On Memorial Day, Batya and I drove a couple of hours to High Point State Park, which has the highest elevation in New Jersey, of 1803′ above sea level. The occasion was the annual Jewish Outdoors Club “Fun Day.” This event was planned to be smaller in size than the previous year’s event, and only 157 tickets were sold. Batya and I had hoped to join the group that Nachi was leading, which was the only strenuous hike offered.
N.J. charges admission for this park, at least starting with Memorial Day weekend. On weekdays, they charge $5 for a car with N.J. plates, or $10 for a car with other plates. On weekends, that is doubled! Thus, in addition to paying for the JOC event (which included a delicious barbecue at the end), and paying to drive across New Jersey and for the expensive Hudson River crossings, we had to pay $20 to enter the park.
The JOC was set up just inside the entrance. The parking lot was mostly full, but I parked on a grassy strip off the road. However, the JOC organizer came up to Batya’s side of the car, tapped on the window, greeted us with a great big smile as though she personally knew us, and told us that the parking area was closed off and that we would have to drive to another lot that was a 5 minute walk away. I started the car and drove to the parking lot adjacent to Lake Marcia, a 20-acre natural lake that offers lifeguard-protected swimming:
We walked back to the entrance where the JOC was stationed, which took longer than 5 minutes. When we arrived back at the JOC station, we discovered a half-dozen other cars were parked on the grassy strip from which we had been evicted. I was not amused. Whereas the previous JOC Fun Days had several registration tables, there was only one this day, and I had to stand in line for about 15 minutes to register our presence. Meanwhile, Nachi’s group left to begin their hike. If we had not been evicted from the grassy strip where others were allowed to park after us, we would have been able to register in time to join Nachi’s hike. This left me very annoyed.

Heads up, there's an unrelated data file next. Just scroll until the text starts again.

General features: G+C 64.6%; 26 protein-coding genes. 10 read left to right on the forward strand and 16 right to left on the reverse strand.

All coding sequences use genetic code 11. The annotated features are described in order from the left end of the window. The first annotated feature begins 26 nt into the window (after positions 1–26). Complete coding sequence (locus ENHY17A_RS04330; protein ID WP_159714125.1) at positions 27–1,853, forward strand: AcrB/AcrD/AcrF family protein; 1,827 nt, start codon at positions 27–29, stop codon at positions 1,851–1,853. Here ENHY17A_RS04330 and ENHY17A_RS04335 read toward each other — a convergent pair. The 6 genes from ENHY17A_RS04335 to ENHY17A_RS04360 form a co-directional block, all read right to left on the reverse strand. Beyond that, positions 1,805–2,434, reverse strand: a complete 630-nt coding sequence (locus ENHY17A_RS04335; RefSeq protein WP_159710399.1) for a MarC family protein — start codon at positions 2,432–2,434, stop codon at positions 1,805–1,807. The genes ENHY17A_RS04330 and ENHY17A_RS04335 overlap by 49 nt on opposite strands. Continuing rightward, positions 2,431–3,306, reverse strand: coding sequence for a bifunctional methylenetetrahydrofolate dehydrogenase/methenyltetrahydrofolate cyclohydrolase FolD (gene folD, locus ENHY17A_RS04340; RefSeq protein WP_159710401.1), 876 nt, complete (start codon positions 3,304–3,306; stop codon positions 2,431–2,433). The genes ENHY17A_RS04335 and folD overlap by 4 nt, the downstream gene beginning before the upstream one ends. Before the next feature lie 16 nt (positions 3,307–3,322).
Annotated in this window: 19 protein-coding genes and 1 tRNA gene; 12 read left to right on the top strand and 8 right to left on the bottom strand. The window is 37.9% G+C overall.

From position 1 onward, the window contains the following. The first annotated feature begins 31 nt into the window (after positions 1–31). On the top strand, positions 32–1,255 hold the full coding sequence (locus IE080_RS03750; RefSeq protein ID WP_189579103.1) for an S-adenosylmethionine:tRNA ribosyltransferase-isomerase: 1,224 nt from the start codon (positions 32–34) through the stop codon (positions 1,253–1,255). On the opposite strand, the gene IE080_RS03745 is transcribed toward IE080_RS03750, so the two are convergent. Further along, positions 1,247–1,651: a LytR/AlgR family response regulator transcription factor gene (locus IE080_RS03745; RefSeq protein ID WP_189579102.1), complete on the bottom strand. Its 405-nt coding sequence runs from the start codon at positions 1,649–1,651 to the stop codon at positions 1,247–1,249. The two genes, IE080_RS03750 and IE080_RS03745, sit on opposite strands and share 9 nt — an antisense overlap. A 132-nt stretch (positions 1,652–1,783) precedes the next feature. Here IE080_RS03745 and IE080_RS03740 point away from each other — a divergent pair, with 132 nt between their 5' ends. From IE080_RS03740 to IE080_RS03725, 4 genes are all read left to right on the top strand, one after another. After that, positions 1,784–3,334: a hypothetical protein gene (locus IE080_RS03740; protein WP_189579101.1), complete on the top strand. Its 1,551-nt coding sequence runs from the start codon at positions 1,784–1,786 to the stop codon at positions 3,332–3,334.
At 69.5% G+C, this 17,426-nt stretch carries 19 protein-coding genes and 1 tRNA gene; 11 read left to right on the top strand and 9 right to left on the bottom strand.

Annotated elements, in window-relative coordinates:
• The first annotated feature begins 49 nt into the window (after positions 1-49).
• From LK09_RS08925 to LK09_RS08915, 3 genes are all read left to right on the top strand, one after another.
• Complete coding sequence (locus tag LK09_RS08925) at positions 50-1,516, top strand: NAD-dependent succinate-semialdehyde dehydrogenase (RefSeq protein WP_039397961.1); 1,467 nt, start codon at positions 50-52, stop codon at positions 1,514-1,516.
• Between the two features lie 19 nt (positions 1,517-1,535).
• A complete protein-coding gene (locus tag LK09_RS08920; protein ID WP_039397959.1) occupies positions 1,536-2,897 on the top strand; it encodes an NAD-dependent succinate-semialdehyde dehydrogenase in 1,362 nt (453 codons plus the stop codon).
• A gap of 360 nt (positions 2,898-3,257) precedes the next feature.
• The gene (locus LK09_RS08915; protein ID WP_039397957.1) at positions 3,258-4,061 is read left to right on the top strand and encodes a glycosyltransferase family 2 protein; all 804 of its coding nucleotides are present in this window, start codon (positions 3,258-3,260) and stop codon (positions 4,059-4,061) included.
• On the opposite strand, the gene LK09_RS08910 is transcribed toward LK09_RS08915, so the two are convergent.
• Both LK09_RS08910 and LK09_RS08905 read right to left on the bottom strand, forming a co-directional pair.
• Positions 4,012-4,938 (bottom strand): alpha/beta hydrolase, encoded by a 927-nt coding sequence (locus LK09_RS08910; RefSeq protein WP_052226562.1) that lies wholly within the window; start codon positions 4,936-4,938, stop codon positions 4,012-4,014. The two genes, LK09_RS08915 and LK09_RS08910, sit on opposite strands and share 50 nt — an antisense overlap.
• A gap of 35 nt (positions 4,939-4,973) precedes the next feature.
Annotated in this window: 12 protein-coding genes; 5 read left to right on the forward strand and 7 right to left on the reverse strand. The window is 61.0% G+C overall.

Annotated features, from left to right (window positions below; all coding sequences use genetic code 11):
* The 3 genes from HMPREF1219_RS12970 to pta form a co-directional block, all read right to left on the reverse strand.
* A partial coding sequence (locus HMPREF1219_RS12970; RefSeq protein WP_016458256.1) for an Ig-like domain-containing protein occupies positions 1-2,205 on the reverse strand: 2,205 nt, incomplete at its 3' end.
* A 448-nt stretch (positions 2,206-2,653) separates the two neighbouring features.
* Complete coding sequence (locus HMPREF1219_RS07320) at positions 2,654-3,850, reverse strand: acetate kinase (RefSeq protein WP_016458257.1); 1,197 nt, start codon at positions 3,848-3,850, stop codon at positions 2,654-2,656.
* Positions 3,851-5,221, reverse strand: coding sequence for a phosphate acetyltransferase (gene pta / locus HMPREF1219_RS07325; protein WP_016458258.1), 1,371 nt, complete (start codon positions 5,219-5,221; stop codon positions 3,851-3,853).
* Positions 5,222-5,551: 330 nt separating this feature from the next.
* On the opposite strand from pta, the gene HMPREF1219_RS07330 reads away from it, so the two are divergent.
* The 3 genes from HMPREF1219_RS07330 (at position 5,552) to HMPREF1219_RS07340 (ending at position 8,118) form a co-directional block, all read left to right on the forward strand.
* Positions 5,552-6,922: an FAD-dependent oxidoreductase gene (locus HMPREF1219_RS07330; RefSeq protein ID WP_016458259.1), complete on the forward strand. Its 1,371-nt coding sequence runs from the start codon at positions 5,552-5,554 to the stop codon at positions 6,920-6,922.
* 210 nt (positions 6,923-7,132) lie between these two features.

Batya and I decided that we would hike on our own, rather than join the non-strenuous hikes that would invariably travel at a snail’s pace. We walked back past Lake Marcia and began hiking on the Monument Trail, which provided us with this view toward the east:
A war veterans’ monument was built in 1928-29. The obelisk is 221′ tall, 34′ square at the base, though tapering to 19′ square at the top.
Of course, Memorial Day was the perfect day to visit such a place, and to enter and climb such a monument. Here, I record the upward view:
And the view looking down:
Small windows at the top of the monument provide views of the park, as well as nearby New York to the north and Pennsylvania to the west.
Posters inside the monument detail the nation’s debt to veterans from the State of New Jersey, in addition to providing details about the monument itself:
Descending from the top of the 221′ monument, we continued our hike along the Monument Trail. This is a stitched panoramic shot of the surrounding countryside:
A flowering plant along the trail:
The trail crossed a small stream at a couple of points:
Much of the Monument Trail was flat, passing through a wooded area:
There were a few rock outcrops, but not many:
The trail again crossed a stream, though I can’t say whether it was the same stream as before, or a different one. This crossing featured many nice rocks.
The Monument Trail is a loop of only 3.7 miles. We completed it and began walking back past Lake Marcia to the pavilion where the JOC had set up its operations for the day. Here is a parting shot of the War Veterans’ Monument:
We had been a bit worried that we would arrive late for lunch, but instead Batya and I were the first ones there. We enjoyed such delicacies as cole slaw, potatoes, salad, hamburgers, hot dogs, tortilla chips and salsa, pasta with pesto sauce, watermelon, and cookies. While we missed the chance to socialize with others on our hike, we were able to chat with a few people over lunch, before the long drive back to Brooklyn.